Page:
But the Puritans didn’t have air condition and other strains of logic

Within days of Spurgeon and MacArthur celebrating the same birthday (see previous post), the current, long-time pastor of the Metropolitan Tabernacle (Spurgeon’s church) has come out swinging at just about every American who dares call himself “reformed” in any shape of the word. Unlike some folks, if the world stopped employing the word “reformed” or “calvinist” I would somehow manage to move on with my life.

It seems that Peter Masters wants to define the word backward to such an extent that the next thing he will have to do is sell his automobile because after all the Puritans didn’t drive cars. Such logic may seemed strained but that is exactly the kind of logical skill one finds in this “review” of Collin Hansen’s Young, Restless, Reformed. What Masters fails to realize is that there is no one leading figure, central publishing arm, seminary, or conference that makes up this broad thing some are calling a movement. Yet that doesn’t keep him from painting with the broadest brush he can find in his quiver. The problem with movements, especially those of a political or theological nature, is that viewed too broadly there is something for everyone to hate. So Master’s looks at everything that gets near the word “reformed” and seeks to, well, hate it. You can read the review for yourself but here is one sampling that is so wrong it doesn’t want to be right:

Resolved is the brainchild of a member of Dr John MacArthur’s pastoral staff, gathering thousands of young people annually, and featuring the usual mix of Calvinism and extreme charismatic-style worship. Young people are encouraged to feel the very same sensational nervous impact of loud rhythmic music on the body that they would experience in a large, worldly pop concert, complete with replicated lighting and atmosphere. At the same time they reflect on predestination and election. Worldly culture provides the bodily, emotional feelings, into which Christian thoughts are infused and floated. Biblical sentiments are harnessed to carnal entertainment. (Pictures of this conference on their website betray the totally worldly, showbusiness atmosphere created by the organisers.)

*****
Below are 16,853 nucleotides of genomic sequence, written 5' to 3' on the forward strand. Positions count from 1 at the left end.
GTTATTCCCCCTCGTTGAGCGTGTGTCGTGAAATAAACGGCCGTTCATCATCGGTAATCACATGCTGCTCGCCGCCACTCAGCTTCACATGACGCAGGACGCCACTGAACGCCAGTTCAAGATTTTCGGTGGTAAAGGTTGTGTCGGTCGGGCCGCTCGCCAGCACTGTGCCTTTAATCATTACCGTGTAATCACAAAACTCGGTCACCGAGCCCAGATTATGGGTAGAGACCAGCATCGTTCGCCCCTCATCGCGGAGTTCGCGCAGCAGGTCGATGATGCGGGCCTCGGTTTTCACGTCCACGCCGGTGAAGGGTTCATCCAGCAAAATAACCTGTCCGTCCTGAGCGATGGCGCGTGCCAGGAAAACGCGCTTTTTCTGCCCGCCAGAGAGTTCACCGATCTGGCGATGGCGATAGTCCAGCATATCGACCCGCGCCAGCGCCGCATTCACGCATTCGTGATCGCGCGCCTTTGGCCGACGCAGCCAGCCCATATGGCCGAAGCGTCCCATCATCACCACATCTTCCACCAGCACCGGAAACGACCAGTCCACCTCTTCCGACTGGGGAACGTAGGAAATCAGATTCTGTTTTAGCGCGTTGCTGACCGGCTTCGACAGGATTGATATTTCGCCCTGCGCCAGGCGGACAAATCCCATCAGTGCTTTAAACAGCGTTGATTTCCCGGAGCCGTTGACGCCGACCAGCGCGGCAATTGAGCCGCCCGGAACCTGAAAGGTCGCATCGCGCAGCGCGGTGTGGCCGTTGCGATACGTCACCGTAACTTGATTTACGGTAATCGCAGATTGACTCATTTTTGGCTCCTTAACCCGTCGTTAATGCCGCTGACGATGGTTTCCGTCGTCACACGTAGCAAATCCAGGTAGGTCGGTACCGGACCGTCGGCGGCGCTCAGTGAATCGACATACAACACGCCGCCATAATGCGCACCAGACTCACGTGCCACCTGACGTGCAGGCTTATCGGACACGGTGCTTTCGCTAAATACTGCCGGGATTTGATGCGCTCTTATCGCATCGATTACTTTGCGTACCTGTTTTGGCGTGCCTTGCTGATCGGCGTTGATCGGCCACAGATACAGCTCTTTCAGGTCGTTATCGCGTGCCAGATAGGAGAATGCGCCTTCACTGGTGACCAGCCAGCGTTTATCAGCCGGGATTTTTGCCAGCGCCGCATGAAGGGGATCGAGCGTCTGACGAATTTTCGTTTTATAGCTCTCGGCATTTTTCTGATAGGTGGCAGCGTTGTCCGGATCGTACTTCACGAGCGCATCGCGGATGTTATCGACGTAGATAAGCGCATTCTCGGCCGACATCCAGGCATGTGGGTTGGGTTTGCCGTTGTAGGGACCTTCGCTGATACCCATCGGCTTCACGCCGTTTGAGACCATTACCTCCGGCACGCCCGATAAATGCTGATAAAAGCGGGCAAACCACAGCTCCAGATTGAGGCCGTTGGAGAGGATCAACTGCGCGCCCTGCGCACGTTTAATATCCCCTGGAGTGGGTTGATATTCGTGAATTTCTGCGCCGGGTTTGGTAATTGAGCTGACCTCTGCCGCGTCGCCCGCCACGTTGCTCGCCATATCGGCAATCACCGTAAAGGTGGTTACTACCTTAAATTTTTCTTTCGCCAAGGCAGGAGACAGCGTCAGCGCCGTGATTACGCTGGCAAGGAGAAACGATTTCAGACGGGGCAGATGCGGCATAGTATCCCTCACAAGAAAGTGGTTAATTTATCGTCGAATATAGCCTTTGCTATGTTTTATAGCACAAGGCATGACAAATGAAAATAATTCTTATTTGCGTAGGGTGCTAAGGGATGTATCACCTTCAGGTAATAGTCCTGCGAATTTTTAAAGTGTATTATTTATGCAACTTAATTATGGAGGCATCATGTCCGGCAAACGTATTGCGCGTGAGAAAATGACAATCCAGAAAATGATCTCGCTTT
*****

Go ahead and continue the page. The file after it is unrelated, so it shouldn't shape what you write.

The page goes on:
Advertisements

11 responses to this post.

  1. Posted by chuck on June 23, 2009 at 5:04 pm

    I did not get the feeling Master’s “looks at everything that gets near the word “reformed” and seeks to, well, hate it.” From his article, he seems to believe very much in reformed doctrine.

    Maybe he pushed some of your buttons because he named some popular pastors and conferences, but it seems to me that the purpose of his article was to distinguish between true holiness and a movement. It’s basically summed up with “These are harsh words, but they lead me to say that where biblical, evangelical Calvinism shapes conduct, and especially worship, it is a very humbling, beautiful system of Truth, but where it is confined to the head, it inflates pride and self-determination.”

    • Chuck,

      Peter Master’s didn’t “push my buttons” as if bearing false witness was just some mere personal preference of mine. He grossly misrepresented some godly men and their ministries which says more about Master’s own unbiblical views of strict separation than it does these men.

      The quote you provided also bolsters the point of my post. Since when have Mahaney, MacArthur, Rick Holland, Piper, Banner of Truth Trust, et al sought a calvinsim “confined to the head” thus inflating “pride and self-determination.” Either Masters doesn’t understand his subject or he is willfully misrepresenting these men for the very same reasons he addresses in his rant.

  2. Paul,

    Thanks for the post!

    Chuck and other persons who comment here. Please use your first and last names when posting here at ET.

  3. Posted by Hayden Norris on June 24, 2009 at 8:30 am

    Paul,

    My question is, has Dr Masters ever attended Resolved??? Does he know someone that has??? Has he listened to the preaching? Does the atmosphere invalidate the preaching?

    He makes so many leaps in logic in the article it is startling. It caused me to examine my own presuppositions as well.

    Here is a good response in an article that I liked on this topic.

    http://bibchr.blogspot.com/2009/06/on-peter-masters-rant-in-which-i-add.html

  4. I guess I remain not “TR.”

    I recently completed a series at our church on a biblical view of music. At some point in their ministry, I think every worthwhile pastor will address this issue – maybe multiple times.

    FWIW, I read numerous articles by Dr. Masters on music and I will simply say that his comments about Resolved are entirely consistent and in keeping with his long standing views on “worldliness.” For those interested in this subject, Col 2:20-23 is text that is oft overlooked and simply detonates this kind of argumentation. The very thing that Masters advocates (rote avoidance of certain actions perceived as inherently unethical), Paul says IS worldliness!